This resource is hosted by the Nelson Mandela Centre of Memory, but was compiled and authored by Padraig O’Malley. It is the product of almost two decades of research and includes analyses, chronologies, historical documents, and interviews from the apartheid and post-apartheid eras.
ANC NWC Meeting October 4
AFRICAN NATIONAL CONGRESS
OFFICE OF THE SECRETARY GENERAL
PO BOX 31791
Telephone : 217665
Telex : 45390
MEETING OF NWC HELD 4th OCTOBER 1988: 09:00 HOURS
PRESENT : D. Tloome, S. Tshwete, J. Sele, J. Nkadimeng, J. Zuma, J. Selebi, R. Mompati, J. Stewart, M Piliso, T. Mongalo, H. Makgothi, J. Slovo, S. Dlamini, J. Molefe, J. Modise, J. Nhlanhla
APOLOGIES: T. Mongalo said T Mbeki would arrive late.
IN THE CHAIR D. Tloome opened meeting at 09:00 hours.
J. Modise asked at MHQ members present should be excused to attend MHQ meeting – Agreed.
J. Modise and J. Molefe left
Chairman tabled agenda.
H. Makgothi explained that item three was simply provisional and that the exact content of that Agenda item would be explained by T. Mbeki – Agreed.
J. Slovo proposed item on Current Diplomatic initiatives – Agreed.
MATTERS ARISING (1) Meeting of 25th : No response from J.M. MHQ see letter 16.9.88. Reported however that PMC had considered it but could not respond before consulting MHQ. Matter to be pursued.
(2) Meeting of 30th : S. Tshwete gave report about PMC attempts to recover monies from Mabhude and Company. There were no prospects of their coming to Lusaka to account.
It was agreed that efforts to bring Sigcau, Xobolo Mabuse etc to Lusaka should be pursued. It was agreed that PMC Treasury would find means of monitoring use of funds for internal use and strengthening accountability, and to consider appointing a Treasurer of the PMC.
(3) Meeting of 6th September 1988 : H. Makgothi reported that the meeting between a delegation of ANC representatives and representatives of the Zambian Government had been held and report had been presented to NWC.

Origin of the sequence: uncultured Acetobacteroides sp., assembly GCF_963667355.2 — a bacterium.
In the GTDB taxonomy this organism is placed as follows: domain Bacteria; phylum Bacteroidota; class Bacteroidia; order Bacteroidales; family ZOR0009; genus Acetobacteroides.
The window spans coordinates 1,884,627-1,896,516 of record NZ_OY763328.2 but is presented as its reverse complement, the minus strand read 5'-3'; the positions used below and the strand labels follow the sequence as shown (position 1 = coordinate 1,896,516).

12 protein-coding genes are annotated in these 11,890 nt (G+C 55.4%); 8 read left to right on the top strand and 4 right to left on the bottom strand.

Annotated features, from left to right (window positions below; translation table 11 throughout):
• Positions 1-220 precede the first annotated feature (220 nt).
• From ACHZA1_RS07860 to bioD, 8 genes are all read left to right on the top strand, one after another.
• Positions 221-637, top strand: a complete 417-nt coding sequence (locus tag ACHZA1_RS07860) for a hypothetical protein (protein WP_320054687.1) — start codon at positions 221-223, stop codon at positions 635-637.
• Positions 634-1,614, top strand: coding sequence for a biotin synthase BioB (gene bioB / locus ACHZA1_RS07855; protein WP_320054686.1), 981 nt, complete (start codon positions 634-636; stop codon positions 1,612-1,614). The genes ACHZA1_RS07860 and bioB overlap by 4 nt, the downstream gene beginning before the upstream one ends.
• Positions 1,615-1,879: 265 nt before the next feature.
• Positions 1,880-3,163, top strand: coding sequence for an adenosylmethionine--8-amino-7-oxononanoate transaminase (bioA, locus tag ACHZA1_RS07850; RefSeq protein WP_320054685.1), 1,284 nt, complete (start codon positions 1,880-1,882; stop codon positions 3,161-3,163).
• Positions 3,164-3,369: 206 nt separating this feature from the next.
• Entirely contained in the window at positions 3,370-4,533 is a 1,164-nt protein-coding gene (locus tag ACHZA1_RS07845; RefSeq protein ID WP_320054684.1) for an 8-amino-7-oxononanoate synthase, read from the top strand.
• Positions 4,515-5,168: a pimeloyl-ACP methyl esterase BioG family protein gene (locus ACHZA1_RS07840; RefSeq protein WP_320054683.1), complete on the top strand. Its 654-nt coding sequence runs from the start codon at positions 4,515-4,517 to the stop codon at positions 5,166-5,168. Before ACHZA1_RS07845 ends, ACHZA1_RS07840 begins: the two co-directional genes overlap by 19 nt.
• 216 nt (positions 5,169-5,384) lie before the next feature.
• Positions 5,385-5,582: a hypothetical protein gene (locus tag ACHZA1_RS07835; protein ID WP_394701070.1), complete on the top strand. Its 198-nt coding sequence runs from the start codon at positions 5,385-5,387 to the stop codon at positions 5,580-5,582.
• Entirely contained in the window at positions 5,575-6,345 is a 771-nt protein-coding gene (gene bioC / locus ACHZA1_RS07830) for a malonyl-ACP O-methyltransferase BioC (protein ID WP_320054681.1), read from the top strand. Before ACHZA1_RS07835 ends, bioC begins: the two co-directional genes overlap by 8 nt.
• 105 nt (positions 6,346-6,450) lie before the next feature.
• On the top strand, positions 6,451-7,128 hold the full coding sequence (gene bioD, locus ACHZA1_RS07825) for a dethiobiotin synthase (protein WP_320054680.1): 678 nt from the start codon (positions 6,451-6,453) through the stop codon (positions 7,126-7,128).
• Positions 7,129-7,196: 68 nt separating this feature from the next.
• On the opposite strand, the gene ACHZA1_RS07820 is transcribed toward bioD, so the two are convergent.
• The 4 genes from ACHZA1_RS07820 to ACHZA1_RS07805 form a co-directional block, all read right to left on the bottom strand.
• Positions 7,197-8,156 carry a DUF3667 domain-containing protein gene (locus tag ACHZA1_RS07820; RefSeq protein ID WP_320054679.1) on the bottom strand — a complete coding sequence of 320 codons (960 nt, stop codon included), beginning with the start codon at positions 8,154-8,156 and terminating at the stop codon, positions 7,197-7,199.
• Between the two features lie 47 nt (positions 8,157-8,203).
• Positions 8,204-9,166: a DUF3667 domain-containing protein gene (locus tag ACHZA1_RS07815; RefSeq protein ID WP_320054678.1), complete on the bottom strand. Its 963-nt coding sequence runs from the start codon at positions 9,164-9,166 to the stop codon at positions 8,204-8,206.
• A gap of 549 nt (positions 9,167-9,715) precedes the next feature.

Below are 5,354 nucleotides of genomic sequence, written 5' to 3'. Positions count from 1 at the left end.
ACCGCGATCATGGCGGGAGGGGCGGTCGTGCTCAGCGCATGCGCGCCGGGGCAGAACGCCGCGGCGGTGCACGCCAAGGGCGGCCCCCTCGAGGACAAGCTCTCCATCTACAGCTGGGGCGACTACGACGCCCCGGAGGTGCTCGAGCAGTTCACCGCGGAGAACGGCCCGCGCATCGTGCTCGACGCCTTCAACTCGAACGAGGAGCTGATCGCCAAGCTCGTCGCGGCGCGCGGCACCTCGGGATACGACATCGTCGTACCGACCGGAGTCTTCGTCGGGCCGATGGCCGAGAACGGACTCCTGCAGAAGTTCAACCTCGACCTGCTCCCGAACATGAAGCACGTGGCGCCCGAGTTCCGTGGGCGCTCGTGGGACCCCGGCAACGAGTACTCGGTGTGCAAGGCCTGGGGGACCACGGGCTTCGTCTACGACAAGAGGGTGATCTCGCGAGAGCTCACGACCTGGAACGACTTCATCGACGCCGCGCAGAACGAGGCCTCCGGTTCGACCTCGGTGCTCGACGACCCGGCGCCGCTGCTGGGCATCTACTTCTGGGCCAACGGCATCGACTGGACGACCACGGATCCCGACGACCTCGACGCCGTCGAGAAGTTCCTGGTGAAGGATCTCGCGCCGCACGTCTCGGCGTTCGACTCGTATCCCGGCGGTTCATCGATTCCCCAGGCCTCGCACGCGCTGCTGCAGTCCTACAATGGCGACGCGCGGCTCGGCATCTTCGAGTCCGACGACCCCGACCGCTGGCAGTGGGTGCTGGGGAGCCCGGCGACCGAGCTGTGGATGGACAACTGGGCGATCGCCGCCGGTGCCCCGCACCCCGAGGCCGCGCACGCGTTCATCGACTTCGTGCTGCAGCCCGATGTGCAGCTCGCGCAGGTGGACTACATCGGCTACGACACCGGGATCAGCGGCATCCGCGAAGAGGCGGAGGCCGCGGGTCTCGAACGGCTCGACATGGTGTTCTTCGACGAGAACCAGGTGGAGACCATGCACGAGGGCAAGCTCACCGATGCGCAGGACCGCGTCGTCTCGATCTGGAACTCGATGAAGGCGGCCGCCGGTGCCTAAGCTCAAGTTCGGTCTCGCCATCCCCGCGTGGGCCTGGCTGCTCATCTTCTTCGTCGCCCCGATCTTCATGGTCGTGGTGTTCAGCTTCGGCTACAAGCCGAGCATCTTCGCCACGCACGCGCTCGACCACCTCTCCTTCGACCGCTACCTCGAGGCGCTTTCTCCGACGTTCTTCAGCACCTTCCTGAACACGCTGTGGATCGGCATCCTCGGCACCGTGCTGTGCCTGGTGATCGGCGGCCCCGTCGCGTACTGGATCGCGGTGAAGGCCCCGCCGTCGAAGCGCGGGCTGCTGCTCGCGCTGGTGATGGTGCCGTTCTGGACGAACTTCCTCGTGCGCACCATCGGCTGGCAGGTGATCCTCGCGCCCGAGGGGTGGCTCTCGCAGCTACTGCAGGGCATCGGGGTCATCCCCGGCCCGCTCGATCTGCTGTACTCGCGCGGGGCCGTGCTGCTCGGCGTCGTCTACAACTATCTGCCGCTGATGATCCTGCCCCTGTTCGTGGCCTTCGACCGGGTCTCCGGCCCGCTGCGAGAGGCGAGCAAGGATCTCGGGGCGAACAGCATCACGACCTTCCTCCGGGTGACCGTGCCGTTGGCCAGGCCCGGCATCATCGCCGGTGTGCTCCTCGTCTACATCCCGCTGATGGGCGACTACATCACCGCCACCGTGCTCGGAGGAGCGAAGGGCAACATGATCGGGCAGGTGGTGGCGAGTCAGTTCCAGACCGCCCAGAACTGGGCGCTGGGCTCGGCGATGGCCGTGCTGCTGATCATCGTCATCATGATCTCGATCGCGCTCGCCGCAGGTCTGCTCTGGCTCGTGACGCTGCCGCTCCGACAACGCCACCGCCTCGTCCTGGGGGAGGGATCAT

(4) Meeting of 8th September 1988 : There had been no response from the Department of International Affairs (DIA) see letter 21 September, 1988. Agreed to remind DIA and demand response. The resolution relating to functioning of Secretariat had not been implemented. In regard to the Resolution on visits by relatives of ANC to Lusaka H. Makgothi reported that Secretariat was trying to convene meeting with E.O.C. – letter, 30th September 1988, to which E.O.C. had not responded. Agreed – Secretariat to pursue the matter.
(5) Meeting of 9th September 1988 : re: IPC: restructuring – no report.
Re: Theme and Declaration for All-in Conference: Comrade Thabo reported that matter had been attended and meeting noted that Conference had been aborted by banning.
Re: Military Actions: Meeting noted that reports indicated that decision was being implemented.
Re: RPMC's to move inside: A report had been submitted by PMC indicating that implementation had begun – letter, 3rd October 1988.
(6) Meeting 20th September 1988 : The decision re: routine meetings of NWC had been circularized by Secretariat.
On a Motion :
It was agreed that Minutes should not be circulated but implementation of decisions of NWC should be reviewed.
It was agreed that Secretariat would work out guidelines defining conditions of absences of NEC members from HQ bearing in mind discussion on the issue and previous decisions and practice.
NIC/TIC Meeting :
It was agreed after discussion:
(a) Papers would not be prepared for submission at Conference, but papers prepared by IPC would be used to assist in interventions by ANC side.
(b) J. Jele would lead from ANC side on "Cobal" issue.
(c) S. Tshwete would lead from ANC side on Role of Indian People discussion.
(d) T. Mbeki would lead from ANC side on Current Situation.
Situation in Southern Africa or Current Diplomatic Initiatives
J.S. said it was becoming clear ANC was being surrounded in an offensive to cut it from the decision-making process posing following dangers:
(a) In Africa it was becoming clear that there are groupings seeking some accord with Botha. Eight months ago Congo Brazzaville had emerged as a centre point when a delegation was sent to Pretoria ostensibly to put pressure on release of Mandela.
(b) Botha had met Chissano and meetings have been held e.g. in Gabon to put pressure on Angola.
(c) The media was speculating on moving to a Southern African summit with Botha.